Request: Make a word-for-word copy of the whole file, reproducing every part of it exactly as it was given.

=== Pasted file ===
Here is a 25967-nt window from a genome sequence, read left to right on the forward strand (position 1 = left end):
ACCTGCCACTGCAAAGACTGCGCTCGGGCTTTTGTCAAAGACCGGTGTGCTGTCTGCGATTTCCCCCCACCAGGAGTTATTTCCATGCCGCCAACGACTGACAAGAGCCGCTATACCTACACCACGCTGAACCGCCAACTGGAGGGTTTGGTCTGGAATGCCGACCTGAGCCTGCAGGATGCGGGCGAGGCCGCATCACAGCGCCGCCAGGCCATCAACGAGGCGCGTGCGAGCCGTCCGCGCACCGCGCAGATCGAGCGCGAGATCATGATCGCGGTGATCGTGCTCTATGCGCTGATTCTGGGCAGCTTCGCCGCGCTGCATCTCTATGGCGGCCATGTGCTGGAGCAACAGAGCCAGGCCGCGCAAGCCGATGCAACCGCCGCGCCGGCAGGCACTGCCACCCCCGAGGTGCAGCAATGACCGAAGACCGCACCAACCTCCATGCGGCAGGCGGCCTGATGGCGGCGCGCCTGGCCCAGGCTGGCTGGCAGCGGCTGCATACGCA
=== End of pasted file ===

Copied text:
Here is a 25967-nt window from a genome sequence, read left to right on the forward strand (position 1 = left end):
ACCTGCCACTGCAAAGACTGCGCTCGGGCTTTTGTCAAAGACCGGTGTGCTGTCTGCGATTTCCCCCCACCAGGAGTTATTTCCATGCCGCCAACGACTGACAAGAGCCGCTATACCTACACCACGCTGAACCGCCAACTGGAGGGTTTGGTCTGGAATGCCGACCTGAGCCTGCAGGATGCGGGCGAGGCCGCATCACAGCGCCGCCAGGCCATCAACGAGGCGCGTGCGAGCCGTCCGCGCACCGCGCAGATCGAGCGCGAGATCATGATCGCGGTGATCGTGCTCTATGCGCTGATTCTGGGCAGCTTCGCCGCGCTGCATCTCTATGGCGGCCATGTGCTGGAGCAACAGAGCCAGGCCGCGCAAGCCGATGCAACCGCCGCGCCGGCAGGCACTGCCACCCCCGAGGTGCAGCAATGACCGAAGACCGCACCAACCTCCATGCGGCAGGCGGCCTGATGGCGGCGCGCCTGGCCCAGGCTGGCTGGCAGCGGCTGCATACGCA